Nearly a decade ago GreenCityBlueLake conducted a carbon footprint analysis of seven counties in Northeast Ohio. All emissions from fossil fuel use in rank order by tonnage found that 50% of the 64 tons on average (2005) came from energy generation (mostly coal). Second was transportation at 28% or nearly 18 tons of carbon dioxide equivalents per person, which is above the national average by about 3%.
Flash forward to the present. Greenhouse gas emissions from energy production continue to rise (+ 4% since 1990) due to increased demand. Transportation, due to factors like sprawl, increased to 27% of total carbon emissions (vehicle miles travelled increased 40% since 1990).
Finding ways to reduce carbon emissions from energy generation and transportation is where the Cuyahoga County Department of Sustainability has focused much of its energy for the last two and a half years since it was formed. Former State Representative Mike Foley was tapped to lead the department, and he hired Shanelle Smith as deputy director.
The department has notched some notable accomplishments. (Full disclosure: GreenCityBlueLake worked with the department to develop a Sustainability Codes Toolkit for the 59 municipalities in the county).
In July of 2016, they made waves by announcing a deal to purchase 8.6% of the clean energy flowing from Project Icebreaker, the 20 megawatt Lake Erie wind farm. It gave a big boost to the project as an added and dedicated off-taker of the power. Locally, CPP is agreeing to purchase 25% of the total power (enough for 6,500 homes) when the turbines are built.
In addition to the wind project, the county struck a deal to install over 15,000 solar panels on a former landfill site in Brooklyn, Ohio. The county will lease the landfill to generate 4 megawatts of clean energy and use the electricity in its buildings through another agreement with CPP.
Why has the county decided to become a dealmaker on renewable energy?
“I think that we have to,” says Foley, “we have no choice.” Federal backsliding on clean energy is “just demoralizing,” he adds.
With his former colleagues at the Ohio Legislature still out to kill the renewable portfolio standard, it has fallen to local governments.
“It’s not something we traditionally do a lot of,” he concedes, “but we have an opportunity and, I think, a duty, to pick up the slack and encourage clean energy production.”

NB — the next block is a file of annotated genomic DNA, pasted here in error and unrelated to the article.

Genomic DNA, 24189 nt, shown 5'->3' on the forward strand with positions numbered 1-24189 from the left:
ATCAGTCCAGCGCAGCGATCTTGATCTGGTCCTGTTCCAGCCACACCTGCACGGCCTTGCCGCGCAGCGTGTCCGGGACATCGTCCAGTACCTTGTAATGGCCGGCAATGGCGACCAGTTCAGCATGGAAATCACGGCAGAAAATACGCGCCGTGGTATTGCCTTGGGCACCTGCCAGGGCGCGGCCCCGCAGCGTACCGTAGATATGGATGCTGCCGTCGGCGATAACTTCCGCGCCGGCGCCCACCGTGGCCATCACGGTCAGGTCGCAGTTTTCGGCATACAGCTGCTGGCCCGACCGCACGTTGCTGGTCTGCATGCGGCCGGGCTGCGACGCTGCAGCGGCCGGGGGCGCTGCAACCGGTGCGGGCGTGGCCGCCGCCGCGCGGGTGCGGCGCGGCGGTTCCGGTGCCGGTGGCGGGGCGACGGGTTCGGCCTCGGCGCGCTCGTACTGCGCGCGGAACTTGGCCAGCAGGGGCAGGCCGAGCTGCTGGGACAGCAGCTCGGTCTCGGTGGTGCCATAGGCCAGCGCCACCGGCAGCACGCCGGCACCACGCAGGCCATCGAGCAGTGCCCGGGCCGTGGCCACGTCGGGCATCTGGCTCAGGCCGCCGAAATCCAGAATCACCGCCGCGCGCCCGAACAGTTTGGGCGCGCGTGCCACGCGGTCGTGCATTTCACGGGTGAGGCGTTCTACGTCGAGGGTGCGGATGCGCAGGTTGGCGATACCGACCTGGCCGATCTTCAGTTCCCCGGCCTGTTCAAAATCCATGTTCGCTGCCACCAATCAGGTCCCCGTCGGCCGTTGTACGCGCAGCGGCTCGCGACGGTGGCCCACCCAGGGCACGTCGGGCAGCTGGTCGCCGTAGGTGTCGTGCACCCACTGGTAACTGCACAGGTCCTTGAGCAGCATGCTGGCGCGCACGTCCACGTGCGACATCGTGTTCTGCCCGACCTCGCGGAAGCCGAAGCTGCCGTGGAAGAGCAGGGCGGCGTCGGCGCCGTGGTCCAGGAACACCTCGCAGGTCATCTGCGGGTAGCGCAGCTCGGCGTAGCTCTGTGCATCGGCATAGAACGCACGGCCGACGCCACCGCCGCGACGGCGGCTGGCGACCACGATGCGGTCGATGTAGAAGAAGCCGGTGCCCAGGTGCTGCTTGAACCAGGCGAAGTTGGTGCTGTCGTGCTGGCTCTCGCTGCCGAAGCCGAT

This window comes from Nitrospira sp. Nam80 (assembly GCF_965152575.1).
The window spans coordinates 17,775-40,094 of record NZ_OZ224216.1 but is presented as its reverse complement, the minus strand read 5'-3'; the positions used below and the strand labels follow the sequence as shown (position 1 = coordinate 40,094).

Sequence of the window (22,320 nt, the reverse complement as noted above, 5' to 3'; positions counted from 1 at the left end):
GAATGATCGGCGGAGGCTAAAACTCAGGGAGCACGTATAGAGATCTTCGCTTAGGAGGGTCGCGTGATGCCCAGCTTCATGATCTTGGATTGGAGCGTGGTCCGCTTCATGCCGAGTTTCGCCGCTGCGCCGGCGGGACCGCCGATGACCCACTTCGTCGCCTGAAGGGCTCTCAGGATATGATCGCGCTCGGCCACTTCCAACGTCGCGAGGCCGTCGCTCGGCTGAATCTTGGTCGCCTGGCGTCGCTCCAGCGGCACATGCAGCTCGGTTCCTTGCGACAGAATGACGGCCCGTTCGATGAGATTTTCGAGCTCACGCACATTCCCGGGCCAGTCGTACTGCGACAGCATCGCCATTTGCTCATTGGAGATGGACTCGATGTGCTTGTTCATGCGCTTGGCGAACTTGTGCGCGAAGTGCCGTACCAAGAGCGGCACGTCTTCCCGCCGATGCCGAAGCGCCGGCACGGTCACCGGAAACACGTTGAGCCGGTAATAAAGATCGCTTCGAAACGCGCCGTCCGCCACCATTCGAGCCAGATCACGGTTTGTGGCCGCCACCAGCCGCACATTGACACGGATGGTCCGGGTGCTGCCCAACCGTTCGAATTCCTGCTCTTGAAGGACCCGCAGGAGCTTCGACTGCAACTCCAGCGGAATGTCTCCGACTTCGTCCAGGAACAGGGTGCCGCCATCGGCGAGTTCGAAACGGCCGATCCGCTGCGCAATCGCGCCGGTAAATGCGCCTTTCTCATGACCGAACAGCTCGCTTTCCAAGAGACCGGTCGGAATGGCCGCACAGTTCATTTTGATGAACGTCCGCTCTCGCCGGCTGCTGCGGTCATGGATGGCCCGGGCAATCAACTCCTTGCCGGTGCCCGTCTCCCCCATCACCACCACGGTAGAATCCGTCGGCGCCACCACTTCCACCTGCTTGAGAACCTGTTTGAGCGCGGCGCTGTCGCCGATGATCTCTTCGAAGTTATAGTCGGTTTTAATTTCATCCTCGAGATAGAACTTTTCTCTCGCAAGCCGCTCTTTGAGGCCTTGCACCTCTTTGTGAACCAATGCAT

Helping get the landfill solar project done was a drop in clean energy prices.
“The cost of equipment and installation have gone down as more projects get done,” Foley says, adding that the county signed a contract to purchase the power for 10 years.
Cleveland Urban Renewable Power, a single purpose entity, will own the panels for six years with the backing of an investor in federal renewable energy tax credits bringing 30% of the development cost. The county’s power purchase agreement supplies 70% of development cost. All of the power will be used by the county through a “virtual net metering agreement” with Cleveland Public Power.
When the Lake Erie wind farm and the Brooklyn solar farm are operable they will supply 9-10% in solar and 15% in wind of the total power for 17 county buildings. The deal struck with CPP will bring down the county’s expense for power by around a cent per kilowatt hour.
Then, there’s the department’s Energy Finance Hub, which helps businesses and nonprofit entities fund energy efficiency and renewable projects. It is ready to take flight, Foley reports.
“We have a financier willing to do PACE projects,” he explains that renewables will be financed through a lien on a property with the energy savings paying back the loan.
“We just finalized, with the Advanced Energy District, a Cuyahoga PACE system,” he says referring to the 25 suburbs who signed a cooperative agreement in 2012. At least one project is in the pipeline.
Closer to home, the county can offer free energy audits with Empower, a new utility operating in Northeast Ohio. An audit can show where your home wastes energy (and find a loan to fix the problems of energy leaks).
Another path to install renewables is the Oh Sun Solar, co-op program which is already helping 40 homeowners finance solar panels on their roofs.
To encourage the use of low-carbon modes of transportation, the county department took the lead on Cleveland’s new bikeshare system, UHBikes. The county is the fiscal agent of the bikeshare system, securing a government grant of $275,000 for the initial deployment of 25 stations downtown and in University Circle. Anyone can pay twelve cents a minute to ride a shiny red bike and check it back into any location in the system.
Looking ahead, the department has set its sights on looking for other landfills to potentially put solar on, creating a 2017-18 larger residential solar co-op, and working with local universities and the City of Cleveland on the feasibility of developing local microgrids in Cleveland.